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Fraudulent procurement defense looks more like a 3105 defenseJuly 10, 2016

Compas Med., P.C. v Praetorian Ins. Co., 2016 NY Slip Op 51000(U)(App. Term 2d Dept. 2016)

“Moreover, defendant failed to establish as a matter of law that the misrepresentation by plaintiff’s assignor as to his place of residence was material (see Interboro Ins. Co. v Fatmir, 89 AD3d 993 [2011]). For the foregoing reasons, the branches of defendant’s cross motion seeking summary judgment dismissing the first through third causes of action should have been denied.”

The citing of Fatmir now opens up a new door regarding the evidence necessary to substantiate “material misrepresentations” in establishing a fraudulent procurement defense.

“A misrepresentation is material if the insurer would not have issued the policy had it known the facts misrepresented (see Insurance Law § 3105 [b]; Novick v Middlesex Mut. Assur. Co., 84 AD3d at 1330; Varshavskaya v Metropolitan Life Ins. Co., 68 AD3d at 856). “To establish materiality as a matter of law, the insurer must present documentation concerning its underwriting practices, such as underwriting manuals, bulletins, or rules pertaining to similar risks, that show that it would not have issued the same policy if the correct information had been disclosed in the application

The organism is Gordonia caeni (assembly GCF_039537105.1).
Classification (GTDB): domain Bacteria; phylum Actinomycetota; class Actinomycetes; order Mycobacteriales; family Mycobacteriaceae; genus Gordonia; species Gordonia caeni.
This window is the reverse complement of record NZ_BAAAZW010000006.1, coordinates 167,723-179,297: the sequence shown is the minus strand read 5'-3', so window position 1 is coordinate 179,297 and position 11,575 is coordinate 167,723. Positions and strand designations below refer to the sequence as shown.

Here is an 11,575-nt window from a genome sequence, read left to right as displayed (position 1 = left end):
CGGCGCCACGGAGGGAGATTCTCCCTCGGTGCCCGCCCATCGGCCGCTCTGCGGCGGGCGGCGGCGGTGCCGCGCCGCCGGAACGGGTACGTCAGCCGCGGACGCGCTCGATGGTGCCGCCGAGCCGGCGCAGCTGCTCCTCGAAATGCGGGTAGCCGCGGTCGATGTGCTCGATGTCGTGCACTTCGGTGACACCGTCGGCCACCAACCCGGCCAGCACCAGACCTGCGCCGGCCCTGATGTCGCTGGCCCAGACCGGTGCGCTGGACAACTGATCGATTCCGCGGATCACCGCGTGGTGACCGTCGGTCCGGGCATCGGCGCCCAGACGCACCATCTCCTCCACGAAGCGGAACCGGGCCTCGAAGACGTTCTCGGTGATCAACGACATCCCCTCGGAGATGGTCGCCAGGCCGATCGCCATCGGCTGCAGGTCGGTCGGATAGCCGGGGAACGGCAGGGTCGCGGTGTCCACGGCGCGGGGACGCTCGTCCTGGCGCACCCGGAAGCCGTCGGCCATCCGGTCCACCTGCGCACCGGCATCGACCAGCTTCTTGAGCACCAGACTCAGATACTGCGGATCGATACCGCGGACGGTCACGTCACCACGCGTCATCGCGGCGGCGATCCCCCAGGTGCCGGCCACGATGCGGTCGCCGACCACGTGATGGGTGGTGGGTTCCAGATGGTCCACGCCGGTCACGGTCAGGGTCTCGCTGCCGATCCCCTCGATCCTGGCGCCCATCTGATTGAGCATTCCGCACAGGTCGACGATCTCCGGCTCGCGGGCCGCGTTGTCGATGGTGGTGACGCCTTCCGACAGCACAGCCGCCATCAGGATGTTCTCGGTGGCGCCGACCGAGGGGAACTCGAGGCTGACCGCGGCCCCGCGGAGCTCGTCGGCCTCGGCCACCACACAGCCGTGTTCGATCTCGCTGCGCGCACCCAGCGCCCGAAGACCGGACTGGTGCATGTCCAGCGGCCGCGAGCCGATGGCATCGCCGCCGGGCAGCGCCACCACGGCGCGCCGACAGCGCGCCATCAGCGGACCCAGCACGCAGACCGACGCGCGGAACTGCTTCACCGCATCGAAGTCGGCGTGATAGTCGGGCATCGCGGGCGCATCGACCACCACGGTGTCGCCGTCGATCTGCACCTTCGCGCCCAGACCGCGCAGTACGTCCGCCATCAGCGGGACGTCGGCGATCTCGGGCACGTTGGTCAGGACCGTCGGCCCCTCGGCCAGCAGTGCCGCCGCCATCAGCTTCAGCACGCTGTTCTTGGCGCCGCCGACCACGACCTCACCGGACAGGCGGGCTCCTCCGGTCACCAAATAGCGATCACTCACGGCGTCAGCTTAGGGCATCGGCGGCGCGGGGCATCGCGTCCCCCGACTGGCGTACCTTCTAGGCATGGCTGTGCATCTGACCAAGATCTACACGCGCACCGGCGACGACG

The case-law defined argument as I understood it was that the defense was predicated upon the “fraudulent procurement” of an insurance policy and not what could be classified as a “material misrepresentation” defense.  The difference, while subtle, was the difference between application of Fatmir and a standard presentation of proof where the coverage specialist gives testimony relative to the policy premium amounts relative to the policy as written and the policy as should have been written.

But this is the first time that the application of Ins. Law 3105 has been introduced into the fraudulent procurement paradigm.   I would categorize this case as a game changer, although not as significant as when the Second Department held that fraudulent procurement was a precludable defense.  (Westchester Med. Ctr. v GMAC Ins. Co. Online, Inc., [80 AD3d 603 [2d Dept. 2011])

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